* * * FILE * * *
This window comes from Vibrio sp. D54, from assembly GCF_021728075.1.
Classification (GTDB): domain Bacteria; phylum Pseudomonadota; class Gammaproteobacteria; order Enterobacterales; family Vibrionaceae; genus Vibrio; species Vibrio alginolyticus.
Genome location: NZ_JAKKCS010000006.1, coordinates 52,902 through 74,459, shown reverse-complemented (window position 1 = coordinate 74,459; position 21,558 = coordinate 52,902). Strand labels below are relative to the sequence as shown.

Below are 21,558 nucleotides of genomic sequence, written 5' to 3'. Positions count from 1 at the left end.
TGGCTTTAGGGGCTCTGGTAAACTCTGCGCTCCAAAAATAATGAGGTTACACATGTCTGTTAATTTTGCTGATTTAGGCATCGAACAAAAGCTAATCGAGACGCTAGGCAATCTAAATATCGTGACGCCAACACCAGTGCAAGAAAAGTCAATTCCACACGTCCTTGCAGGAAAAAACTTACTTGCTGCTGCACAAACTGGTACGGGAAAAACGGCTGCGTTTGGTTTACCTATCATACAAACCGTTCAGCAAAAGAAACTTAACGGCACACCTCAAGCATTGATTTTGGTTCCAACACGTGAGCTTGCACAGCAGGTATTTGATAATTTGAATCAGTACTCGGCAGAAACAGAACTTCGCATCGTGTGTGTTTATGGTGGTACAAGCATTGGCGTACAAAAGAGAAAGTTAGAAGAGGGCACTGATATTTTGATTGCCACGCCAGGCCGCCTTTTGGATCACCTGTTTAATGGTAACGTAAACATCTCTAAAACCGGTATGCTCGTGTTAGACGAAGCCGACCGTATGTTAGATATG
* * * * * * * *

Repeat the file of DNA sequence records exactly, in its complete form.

This window comes from Vibrio sp. D54, from assembly GCF_021728075.1.
Classification (GTDB): domain Bacteria; phylum Pseudomonadota; class Gammaproteobacteria; order Enterobacterales; family Vibrionaceae; genus Vibrio; species Vibrio alginolyticus.
Genome location: NZ_JAKKCS010000006.1, coordinates 52,902 through 74,459, shown reverse-complemented (window position 1 = coordinate 74,459; position 21,558 = coordinate 52,902). Strand labels below are relative to the sequence as shown.

Below are 21,558 nucleotides of genomic sequence, written 5' to 3'. Positions count from 1 at the left end.
TGGCTTTAGGGGCTCTGGTAAACTCTGCGCTCCAAAAATAATGAGGTTACACATGTCTGTTAATTTTGCTGATTTAGGCATCGAACAAAAGCTAATCGAGACGCTAGGCAATCTAAATATCGTGACGCCAACACCAGTGCAAGAAAAGTCAATTCCACACGTCCTTGCAGGAAAAAACTTACTTGCTGCTGCACAAACTGGTACGGGAAAAACGGCTGCGTTTGGTTTACCTATCATACAAACCGTTCAGCAAAAGAAACTTAACGGCACACCTCAAGCATTGATTTTGGTTCCAACACGTGAGCTTGCACAGCAGGTATTTGATAATTTGAATCAGTACTCGGCAGAAACAGAACTTCGCATCGTGTGTGTTTATGGTGGTACAAGCATTGGCGTACAAAAGAGAAAGTTAGAAGAGGGCACTGATATTTTGATTGCCACGCCAGGCCGCCTTTTGGATCACCTGTTTAATGGTAACGTAAACATCTCTAAAACCGGTATGCTCGTGTTAGACGAAGCCGACCGTATGTTAGATATG